According to Sheffield, UK researchers hairy skin may be the key to avoiding being bitten by bed bugs. The study was reported in the journal Biology Letters. Researchers say the hair slows down the bed bugs and warns the victim.
Pest controllers say the UK is currently experiencing a steep rise in the number of bed bug infestations. The bugs are about the size and color of a flat apple seed, and are found not only on mattresses and upholstery, but in suitcases, boxes, shoes, wallpaper and headboards.
Prof Michael Siva-Jothy, from Sheffield University's Department of Animal and Plant Sciences, recruited 29 brave volunteers to test the theory further, watching the bedbugs as they found a place to feed and removing them only as they were about to bite.
The results showed that more layers of both longer visible hairs and finer, “vellus” hairs near the surface appeared to work as a deterrent to the insects, with the finer hairs also acting as an early warning system. Prof Siva-Jothy said, “Our findings show that more body hairs mean better detection of parasites - the hairs have nerves attached to them and provide us with the ability to detect displacement.” He said they also slowed down the insect as it searched for a tasty spot to bite. “The results have implications for understanding why we look the way we do, what selective forces might have driven us to look the way we do, and may even provide insight for better understanding of how to reduce biting insects' impact on humans.”
He pointed out, “Men have more body hair than women which is caused by the action of testosterone at puberty. This does not necessarily mean that women are more likely to be bitten.” Professor Siva-Jothy suggested this pointed to an evolutionary battle between bed bugs and their prey, with the insects adapting to automatically head for relatively hairless bits of the body, such as wrists and ankles. He added that extreme hairiness might also be more of a disadvantage than an advantage. “If you have a heavy coat of long thick hairs it is easier for parasites to hide, even if you can detect them. Our proposal is that we retain the fine covering because it aids detection and if we lost all hair, even the relatively invisible fine hair, our detection ability goes right down.”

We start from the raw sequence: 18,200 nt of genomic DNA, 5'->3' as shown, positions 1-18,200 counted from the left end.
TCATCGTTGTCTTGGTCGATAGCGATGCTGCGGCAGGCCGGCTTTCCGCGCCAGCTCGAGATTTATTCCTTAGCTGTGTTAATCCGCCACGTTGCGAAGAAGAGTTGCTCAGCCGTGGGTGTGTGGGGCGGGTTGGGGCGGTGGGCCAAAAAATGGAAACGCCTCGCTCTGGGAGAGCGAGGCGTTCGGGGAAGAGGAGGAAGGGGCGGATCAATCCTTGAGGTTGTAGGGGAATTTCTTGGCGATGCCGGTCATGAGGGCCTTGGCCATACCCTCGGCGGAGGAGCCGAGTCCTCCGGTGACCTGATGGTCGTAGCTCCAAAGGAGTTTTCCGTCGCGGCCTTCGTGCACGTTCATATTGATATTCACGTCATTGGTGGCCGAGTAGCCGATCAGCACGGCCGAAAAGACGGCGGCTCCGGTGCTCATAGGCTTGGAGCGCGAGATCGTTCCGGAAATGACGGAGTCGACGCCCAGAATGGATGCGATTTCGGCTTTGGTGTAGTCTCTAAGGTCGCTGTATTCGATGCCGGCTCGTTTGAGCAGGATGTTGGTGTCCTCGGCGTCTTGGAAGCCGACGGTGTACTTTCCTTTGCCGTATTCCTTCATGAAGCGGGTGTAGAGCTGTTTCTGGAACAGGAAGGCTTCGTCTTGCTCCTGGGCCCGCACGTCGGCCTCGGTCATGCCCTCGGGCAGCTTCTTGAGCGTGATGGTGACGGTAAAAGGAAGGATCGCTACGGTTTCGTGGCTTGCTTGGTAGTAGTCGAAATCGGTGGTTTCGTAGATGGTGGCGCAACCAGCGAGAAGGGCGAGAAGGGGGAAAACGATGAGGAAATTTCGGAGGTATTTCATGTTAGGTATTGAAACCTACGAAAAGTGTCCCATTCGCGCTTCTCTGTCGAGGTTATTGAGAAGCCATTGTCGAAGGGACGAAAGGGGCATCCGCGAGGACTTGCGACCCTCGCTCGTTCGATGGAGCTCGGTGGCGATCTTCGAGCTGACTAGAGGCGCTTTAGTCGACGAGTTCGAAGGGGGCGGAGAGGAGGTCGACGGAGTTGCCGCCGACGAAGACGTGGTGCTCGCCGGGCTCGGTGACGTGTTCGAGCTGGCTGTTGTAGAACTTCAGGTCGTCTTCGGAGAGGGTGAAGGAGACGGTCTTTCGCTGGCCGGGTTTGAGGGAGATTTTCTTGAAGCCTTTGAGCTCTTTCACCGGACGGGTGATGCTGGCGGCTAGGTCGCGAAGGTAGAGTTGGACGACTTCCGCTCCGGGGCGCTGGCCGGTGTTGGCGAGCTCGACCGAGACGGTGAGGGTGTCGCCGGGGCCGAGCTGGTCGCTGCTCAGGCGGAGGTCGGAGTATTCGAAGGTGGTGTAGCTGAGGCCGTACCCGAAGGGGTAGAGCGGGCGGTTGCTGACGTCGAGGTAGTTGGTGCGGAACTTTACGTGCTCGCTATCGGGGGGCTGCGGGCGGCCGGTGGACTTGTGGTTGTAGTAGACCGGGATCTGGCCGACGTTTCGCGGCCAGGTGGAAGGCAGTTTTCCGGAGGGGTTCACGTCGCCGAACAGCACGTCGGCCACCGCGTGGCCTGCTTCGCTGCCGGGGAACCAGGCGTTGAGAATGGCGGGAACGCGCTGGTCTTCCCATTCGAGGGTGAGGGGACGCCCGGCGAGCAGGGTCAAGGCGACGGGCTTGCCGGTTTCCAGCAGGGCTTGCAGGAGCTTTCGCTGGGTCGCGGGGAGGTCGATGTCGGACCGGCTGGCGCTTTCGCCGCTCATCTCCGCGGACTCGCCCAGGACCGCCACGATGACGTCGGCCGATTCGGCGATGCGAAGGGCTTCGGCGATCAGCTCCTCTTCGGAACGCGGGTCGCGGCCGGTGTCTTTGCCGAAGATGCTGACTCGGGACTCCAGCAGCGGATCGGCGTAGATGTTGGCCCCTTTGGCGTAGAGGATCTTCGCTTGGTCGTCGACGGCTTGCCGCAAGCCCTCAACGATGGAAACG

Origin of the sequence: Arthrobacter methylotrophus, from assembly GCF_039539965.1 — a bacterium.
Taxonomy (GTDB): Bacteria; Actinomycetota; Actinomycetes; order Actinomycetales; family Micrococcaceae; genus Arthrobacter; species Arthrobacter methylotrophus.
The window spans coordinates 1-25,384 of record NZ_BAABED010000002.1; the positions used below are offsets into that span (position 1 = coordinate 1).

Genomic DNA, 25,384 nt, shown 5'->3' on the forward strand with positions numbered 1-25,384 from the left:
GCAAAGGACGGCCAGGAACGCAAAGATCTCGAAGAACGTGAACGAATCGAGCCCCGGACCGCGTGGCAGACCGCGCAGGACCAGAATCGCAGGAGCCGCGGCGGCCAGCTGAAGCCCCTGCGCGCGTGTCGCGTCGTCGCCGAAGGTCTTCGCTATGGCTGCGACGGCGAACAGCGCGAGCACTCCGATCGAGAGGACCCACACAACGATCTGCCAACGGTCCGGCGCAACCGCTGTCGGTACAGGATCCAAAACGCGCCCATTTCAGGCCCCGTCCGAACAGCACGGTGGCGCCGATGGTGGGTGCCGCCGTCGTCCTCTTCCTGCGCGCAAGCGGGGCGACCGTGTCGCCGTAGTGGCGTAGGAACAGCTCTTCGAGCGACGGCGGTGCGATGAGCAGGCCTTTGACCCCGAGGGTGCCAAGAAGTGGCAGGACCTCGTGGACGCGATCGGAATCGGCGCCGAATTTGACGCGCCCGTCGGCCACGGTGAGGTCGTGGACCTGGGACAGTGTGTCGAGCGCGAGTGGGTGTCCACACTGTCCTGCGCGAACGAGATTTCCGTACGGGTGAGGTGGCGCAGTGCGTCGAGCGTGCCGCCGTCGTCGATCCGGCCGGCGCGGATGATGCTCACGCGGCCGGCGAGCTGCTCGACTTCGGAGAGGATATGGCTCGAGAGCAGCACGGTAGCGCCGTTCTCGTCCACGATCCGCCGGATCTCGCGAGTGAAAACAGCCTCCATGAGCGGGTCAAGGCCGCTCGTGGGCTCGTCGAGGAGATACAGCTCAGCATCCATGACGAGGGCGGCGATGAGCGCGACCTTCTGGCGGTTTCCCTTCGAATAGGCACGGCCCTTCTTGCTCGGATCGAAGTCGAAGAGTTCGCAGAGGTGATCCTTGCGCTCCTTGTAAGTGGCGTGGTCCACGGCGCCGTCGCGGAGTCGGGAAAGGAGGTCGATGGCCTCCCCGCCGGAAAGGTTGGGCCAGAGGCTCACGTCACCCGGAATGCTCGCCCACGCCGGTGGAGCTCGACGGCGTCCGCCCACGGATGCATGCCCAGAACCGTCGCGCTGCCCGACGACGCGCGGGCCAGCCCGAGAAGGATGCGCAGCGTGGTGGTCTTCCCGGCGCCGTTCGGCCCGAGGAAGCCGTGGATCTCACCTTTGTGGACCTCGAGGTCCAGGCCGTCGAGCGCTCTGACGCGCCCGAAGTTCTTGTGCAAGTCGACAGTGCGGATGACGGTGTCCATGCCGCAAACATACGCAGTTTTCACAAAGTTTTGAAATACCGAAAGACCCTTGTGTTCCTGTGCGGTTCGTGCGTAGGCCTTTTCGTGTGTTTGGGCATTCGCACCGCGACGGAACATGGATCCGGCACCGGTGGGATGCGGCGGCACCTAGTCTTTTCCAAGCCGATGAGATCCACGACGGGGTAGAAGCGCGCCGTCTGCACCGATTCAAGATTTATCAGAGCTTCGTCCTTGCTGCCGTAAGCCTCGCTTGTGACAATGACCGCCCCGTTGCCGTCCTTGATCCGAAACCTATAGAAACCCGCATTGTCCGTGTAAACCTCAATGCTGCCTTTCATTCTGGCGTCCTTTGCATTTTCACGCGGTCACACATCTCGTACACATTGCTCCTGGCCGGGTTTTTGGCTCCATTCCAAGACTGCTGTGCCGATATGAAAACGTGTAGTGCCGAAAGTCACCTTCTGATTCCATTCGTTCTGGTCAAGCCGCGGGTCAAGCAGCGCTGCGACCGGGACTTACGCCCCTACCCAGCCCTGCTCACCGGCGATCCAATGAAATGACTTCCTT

Prof Mark Pagel, an evolutionary biologist at the University of Reading, said that biting parasites remain a major cause of disease and death worldwide, making them a potentially enormous evolutionary pressure on early man. He said, “This vellus hair is certainly no use for anything else, so it is a reasonable hypothesis that it developed in response to a strong selective pressure in our past. Mammals are unique in developing this wonderful fur, and humans are the only mammals to jettison it, so there must have been a very good reason to do so.”
Catherine Hill, a medical entomologist at Purdue University, said it made sense that more hair would slow down foraging bedbugs. “But it’s a bit counterintuitive that the host has a greater number of bedbug detections when there’s more hair,” Hill said. “But in a way, it makes sense. Hair is like our antennae, and it initiates a response from us by sending signals to our nervous system.”
The Sheffield scientists are investigating the biology, reproduction and immunity of blood-sucking insects. Their aim is to find more effective ways of controlling parasitic insects and the diseases they spread.